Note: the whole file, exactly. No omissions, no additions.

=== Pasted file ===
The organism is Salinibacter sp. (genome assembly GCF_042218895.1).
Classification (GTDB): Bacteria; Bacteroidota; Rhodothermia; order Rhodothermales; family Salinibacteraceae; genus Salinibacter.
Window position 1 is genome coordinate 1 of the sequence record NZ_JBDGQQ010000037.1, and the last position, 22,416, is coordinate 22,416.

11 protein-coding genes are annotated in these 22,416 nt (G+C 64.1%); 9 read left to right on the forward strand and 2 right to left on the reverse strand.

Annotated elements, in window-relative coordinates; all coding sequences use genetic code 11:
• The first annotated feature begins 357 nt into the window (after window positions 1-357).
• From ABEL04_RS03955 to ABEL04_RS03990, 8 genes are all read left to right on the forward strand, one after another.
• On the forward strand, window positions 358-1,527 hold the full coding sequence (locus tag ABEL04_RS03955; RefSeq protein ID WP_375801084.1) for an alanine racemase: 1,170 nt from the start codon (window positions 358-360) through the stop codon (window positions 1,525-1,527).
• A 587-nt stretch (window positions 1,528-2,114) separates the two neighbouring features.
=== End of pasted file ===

The organism is Salinibacter sp. (genome assembly GCF_042218895.1).
Classification (GTDB): Bacteria; Bacteroidota; Rhodothermia; order Rhodothermales; family Salinibacteraceae; genus Salinibacter.
Window position 1 is genome coordinate 1 of the sequence record NZ_JBDGQQ010000037.1, and the last position, 22,416, is coordinate 22,416.

11 protein-coding genes are annotated in these 22,416 nt (G+C 64.1%); 9 read left to right on the forward strand and 2 right to left on the reverse strand.

Annotated elements, in window-relative coordinates; all coding sequences use genetic code 11:
• The first annotated feature begins 357 nt into the window (after window positions 1-357).
• From ABEL04_RS03955 to ABEL04_RS03990, 8 genes are all read left to right on the forward strand, one after another.
• On the forward strand, window positions 358-1,527 hold the full coding sequence (locus tag ABEL04_RS03955; RefSeq protein ID WP_375801084.1) for an alanine racemase: 1,170 nt from the start codon (window positions 358-360) through the stop codon (window positions 1,525-1,527).
• A 587-nt stretch (window positions 1,528-2,114) separates the two neighbouring features.